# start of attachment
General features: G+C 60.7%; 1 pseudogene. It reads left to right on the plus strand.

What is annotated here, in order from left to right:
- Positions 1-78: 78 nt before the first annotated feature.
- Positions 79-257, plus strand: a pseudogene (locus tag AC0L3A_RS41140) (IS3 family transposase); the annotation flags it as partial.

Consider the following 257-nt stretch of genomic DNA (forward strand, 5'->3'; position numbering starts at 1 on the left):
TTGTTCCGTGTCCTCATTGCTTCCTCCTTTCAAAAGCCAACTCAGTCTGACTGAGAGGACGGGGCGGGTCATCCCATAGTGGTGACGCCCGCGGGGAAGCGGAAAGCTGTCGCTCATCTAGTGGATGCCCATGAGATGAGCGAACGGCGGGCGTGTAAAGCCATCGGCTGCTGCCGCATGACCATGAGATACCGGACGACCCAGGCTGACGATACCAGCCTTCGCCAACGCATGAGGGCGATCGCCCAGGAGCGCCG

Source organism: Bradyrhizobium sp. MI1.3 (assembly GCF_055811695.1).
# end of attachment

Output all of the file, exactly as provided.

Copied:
General features: G+C 60.7%; 1 pseudogene. It reads left to right on the plus strand.

What is annotated here, in order from left to right:
- Positions 1-78: 78 nt before the first annotated feature.
- Positions 79-257, plus strand: a pseudogene (locus tag AC0L3A_RS41140) (IS3 family transposase); the annotation flags it as partial.

Consider the following 257-nt stretch of genomic DNA (forward strand, 5'->3'; position numbering starts at 1 on the left):
TTGTTCCGTGTCCTCATTGCTTCCTCCTTTCAAAAGCCAACTCAGTCTGACTGAGAGGACGGGGCGGGTCATCCCATAGTGGTGACGCCCGCGGGGAAGCGGAAAGCTGTCGCTCATCTAGTGGATGCCCATGAGATGAGCGAACGGCGGGCGTGTAAAGCCATCGGCTGCTGCCGCATGACCATGAGATACCGGACGACCCAGGCTGACGATACCAGCCTTCGCCAACGCATGAGGGCGATCGCCCAGGAGCGCCG

Source organism: Bradyrhizobium sp. MI1.3 (assembly GCF_055811695.1).